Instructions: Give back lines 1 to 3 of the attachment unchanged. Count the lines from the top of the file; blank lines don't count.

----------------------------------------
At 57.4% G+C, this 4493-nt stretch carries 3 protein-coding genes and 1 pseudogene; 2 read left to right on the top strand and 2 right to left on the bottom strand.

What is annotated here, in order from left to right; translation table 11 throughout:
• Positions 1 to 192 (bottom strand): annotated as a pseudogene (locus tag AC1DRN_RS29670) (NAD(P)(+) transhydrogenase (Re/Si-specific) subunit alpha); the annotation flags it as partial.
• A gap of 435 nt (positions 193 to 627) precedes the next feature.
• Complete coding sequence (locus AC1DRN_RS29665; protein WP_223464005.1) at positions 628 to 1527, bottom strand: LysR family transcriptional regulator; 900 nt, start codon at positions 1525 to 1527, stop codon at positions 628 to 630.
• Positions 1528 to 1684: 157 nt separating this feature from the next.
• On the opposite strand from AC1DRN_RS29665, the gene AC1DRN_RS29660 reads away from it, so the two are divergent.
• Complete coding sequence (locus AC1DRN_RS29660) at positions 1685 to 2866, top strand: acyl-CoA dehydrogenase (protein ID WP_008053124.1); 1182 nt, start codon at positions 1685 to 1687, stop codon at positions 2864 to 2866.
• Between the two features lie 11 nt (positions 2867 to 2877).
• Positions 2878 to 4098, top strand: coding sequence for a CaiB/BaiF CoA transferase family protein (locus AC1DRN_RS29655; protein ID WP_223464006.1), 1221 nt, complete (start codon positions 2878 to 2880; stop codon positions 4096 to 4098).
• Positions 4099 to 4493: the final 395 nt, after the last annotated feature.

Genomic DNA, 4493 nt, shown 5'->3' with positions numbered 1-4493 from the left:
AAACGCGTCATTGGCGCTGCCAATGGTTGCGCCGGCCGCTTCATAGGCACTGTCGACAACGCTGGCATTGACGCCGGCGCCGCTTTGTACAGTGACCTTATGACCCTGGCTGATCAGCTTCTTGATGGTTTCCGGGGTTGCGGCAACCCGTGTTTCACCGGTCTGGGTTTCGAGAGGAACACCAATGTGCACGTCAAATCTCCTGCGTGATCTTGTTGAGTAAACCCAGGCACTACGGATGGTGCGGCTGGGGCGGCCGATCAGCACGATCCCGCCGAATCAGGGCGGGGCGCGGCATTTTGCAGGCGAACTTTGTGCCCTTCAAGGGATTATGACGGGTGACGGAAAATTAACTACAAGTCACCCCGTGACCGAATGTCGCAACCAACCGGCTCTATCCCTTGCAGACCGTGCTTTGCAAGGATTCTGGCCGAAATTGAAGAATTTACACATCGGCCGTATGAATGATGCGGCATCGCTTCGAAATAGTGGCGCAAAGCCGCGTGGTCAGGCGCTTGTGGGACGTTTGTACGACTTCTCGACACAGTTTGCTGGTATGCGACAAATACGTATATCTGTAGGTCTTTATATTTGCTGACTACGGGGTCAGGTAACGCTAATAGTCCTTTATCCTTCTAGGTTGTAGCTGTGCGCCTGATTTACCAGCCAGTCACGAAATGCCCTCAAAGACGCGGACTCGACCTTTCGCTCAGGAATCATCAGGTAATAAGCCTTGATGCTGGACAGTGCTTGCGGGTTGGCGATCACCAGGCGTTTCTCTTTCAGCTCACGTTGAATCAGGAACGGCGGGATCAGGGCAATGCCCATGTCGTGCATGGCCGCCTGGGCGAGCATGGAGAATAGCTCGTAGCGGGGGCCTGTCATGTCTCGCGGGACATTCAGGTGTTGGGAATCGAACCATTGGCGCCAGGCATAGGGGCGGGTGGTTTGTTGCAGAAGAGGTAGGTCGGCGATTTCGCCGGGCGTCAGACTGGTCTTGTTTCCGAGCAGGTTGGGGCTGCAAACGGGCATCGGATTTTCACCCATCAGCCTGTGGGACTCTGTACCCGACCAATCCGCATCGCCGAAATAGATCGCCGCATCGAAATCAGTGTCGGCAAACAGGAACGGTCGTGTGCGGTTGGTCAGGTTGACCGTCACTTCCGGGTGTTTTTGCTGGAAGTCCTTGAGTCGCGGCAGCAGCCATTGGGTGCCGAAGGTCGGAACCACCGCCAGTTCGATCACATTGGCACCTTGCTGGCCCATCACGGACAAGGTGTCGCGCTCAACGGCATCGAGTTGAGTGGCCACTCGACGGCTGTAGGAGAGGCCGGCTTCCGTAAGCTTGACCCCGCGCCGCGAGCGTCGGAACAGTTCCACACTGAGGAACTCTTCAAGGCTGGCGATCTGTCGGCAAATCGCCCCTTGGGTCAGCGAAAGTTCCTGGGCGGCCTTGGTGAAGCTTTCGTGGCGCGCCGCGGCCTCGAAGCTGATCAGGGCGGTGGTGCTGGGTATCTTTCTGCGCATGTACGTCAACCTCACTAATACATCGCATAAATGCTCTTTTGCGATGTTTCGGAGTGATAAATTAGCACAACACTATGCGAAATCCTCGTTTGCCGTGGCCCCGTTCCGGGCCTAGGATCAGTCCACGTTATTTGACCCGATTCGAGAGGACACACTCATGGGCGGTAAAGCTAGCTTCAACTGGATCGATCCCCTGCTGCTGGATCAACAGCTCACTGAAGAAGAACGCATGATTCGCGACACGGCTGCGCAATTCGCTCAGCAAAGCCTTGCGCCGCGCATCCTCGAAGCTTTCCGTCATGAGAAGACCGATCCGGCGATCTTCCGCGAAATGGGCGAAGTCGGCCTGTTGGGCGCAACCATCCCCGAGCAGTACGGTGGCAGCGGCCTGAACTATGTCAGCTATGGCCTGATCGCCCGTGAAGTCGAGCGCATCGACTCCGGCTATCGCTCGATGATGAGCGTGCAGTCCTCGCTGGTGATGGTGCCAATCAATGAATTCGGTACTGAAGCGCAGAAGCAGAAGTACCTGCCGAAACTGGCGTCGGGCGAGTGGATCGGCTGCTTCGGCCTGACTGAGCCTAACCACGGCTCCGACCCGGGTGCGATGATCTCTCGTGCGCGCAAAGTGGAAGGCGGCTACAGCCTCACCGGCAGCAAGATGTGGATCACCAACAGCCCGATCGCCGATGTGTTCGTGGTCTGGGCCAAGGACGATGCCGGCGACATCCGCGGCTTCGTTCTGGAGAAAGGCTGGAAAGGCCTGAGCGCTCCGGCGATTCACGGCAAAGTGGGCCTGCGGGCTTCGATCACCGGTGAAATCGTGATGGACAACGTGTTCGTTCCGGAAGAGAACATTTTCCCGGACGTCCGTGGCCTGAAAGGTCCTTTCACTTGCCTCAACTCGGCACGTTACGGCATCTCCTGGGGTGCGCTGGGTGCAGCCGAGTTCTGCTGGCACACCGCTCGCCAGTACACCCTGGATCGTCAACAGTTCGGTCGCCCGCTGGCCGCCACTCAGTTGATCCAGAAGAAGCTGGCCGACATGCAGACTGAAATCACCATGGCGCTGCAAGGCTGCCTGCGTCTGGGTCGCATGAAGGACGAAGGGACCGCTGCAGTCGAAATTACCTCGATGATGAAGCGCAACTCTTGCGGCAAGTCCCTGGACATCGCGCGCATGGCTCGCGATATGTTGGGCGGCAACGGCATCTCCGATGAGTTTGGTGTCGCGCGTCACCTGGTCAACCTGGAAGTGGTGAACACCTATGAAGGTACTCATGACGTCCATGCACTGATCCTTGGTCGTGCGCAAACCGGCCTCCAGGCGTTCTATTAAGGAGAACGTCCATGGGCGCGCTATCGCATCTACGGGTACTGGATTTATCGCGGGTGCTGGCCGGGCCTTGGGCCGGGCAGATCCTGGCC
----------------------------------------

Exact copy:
At 57.4% G+C, this 4493-nt stretch carries 3 protein-coding genes and 1 pseudogene; 2 read left to right on the top strand and 2 right to left on the bottom strand.

What is annotated here, in order from left to right; translation table 11 throughout:
• Positions 1 to 192 (bottom strand): annotated as a pseudogene (locus tag AC1DRN_RS29670) (NAD(P)(+) transhydrogenase (Re/Si-specific) subunit alpha); the annotation flags it as partial.